• B32BLAYERED PRODUCTS, i.e. PRODUCTS BUILT-UP OF STRATA OF FLAT OR NON-FLAT, e.g. CELLULAR OR HONEYCOMB, FORM
    • B32B2255/00Coating on the layer surface
    • B32B2255/20Inorganic coating
    • B32B2255/205Metallic coating
    • BPERFORMING OPERATIONS; TRANSPORTING
    • B32LAYERED PRODUCTS
    • B32BLAYERED PRODUCTS, i.e. PRODUCTS BUILT-UP OF STRATA OF FLAT OR NON-FLAT, e.g. CELLULAR OR HONEYCOMB, FORM
    • B32B2307/00Properties of the layers or laminate
    • B32B2307/30Properties of the layers or laminate having particular thermal properties
    • B32B2307/304Insulating
    • BPERFORMING OPERATIONS; TRANSPORTING
    • B32LAYERED PRODUCTS
    • B32BLAYERED PRODUCTS, i.e. PRODUCTS BUILT-UP OF STRATA OF FLAT OR NON-FLAT, e.g. CELLULAR OR HONEYCOMB, FORM
    • B32B2307/00Properties of the layers or laminate
    • B32B2307/40Properties of the layers or laminate having particular optical properties
    • B32B2307/414Translucent
    • BPERFORMING OPERATIONS; TRANSPORTING
    • B32LAYERED PRODUCTS
    • B32BLAYERED PRODUCTS, i.e. PRODUCTS BUILT-UP OF STRATA OF FLAT OR NON-FLAT, e.g. CELLULAR OR HONEYCOMB, FORM
    • B32B2607/00Walls, panels
    • YGENERAL TAGGING OF NEW TECHNOLOGICAL DEVELOPMENTS; GENERAL TAGGING OF CROSS-SECTIONAL TECHNOLOGIES SPANNING OVER SEVERAL SECTIONS OF THE IPC; TECHNICAL SUBJECTS COVERED BY FORMER USPC CROSS-REFERENCE ART COLLECTIONS [XRACs] AND DIGESTS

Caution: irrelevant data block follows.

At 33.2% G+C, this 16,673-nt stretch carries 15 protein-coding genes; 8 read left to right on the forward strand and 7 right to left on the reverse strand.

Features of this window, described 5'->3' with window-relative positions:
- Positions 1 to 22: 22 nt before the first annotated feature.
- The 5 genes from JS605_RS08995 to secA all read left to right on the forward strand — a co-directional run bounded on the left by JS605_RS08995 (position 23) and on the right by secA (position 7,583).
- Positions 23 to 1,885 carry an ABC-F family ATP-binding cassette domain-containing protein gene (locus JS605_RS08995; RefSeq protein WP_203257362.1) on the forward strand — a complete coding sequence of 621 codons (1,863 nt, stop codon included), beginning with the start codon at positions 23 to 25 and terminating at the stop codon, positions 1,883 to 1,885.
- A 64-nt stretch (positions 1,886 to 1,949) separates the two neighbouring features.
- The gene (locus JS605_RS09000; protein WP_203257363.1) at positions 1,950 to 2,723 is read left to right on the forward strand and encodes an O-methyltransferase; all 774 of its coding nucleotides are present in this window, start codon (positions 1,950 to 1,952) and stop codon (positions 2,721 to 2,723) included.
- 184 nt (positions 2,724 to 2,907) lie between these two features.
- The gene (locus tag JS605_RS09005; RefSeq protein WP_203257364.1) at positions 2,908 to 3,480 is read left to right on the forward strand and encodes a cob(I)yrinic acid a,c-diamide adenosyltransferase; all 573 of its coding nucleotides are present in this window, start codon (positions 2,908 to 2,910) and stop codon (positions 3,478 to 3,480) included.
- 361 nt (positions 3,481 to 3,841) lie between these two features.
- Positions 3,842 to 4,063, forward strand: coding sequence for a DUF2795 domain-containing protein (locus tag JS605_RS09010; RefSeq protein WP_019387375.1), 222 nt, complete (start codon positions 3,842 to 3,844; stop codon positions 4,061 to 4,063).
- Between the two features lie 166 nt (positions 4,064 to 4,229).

• Y10TECHNICAL SUBJECTS COVERED BY FORMER USPC
    • Y10STECHNICAL SUBJECTS COVERED BY FORMER USPC CROSS-REFERENCE ART COLLECTIONS [XRACs] AND DIGESTS
    • Y10S428/00Stock material or miscellaneous articles
    • Y10S428/913Material designed to be responsive to temperature, light, moisture
    • YGENERAL TAGGING OF NEW TECHNOLOGICAL DEVELOPMENTS; GENERAL TAGGING OF CROSS-SECTIONAL TECHNOLOGIES SPANNING OVER SEVERAL SECTIONS OF THE IPC; TECHNICAL SUBJECTS COVERED BY FORMER USPC CROSS-REFERENCE ART COLLECTIONS [XRACs] AND DIGESTS
    • Y10TECHNICAL SUBJECTS COVERED BY FORMER USPC
    • Y10TTECHNICAL SUBJECTS COVERED BY FORMER US CLASSIFICATION
    • Y10T428/00Stock material or miscellaneous articles
    • Y10T428/24Structurally defined web or sheet [e.g., overall dimension, etc.]
    • Y10T428/24628Nonplanar uniform thickness material
    • Y10T428/24661Forming, or cooperating to form cells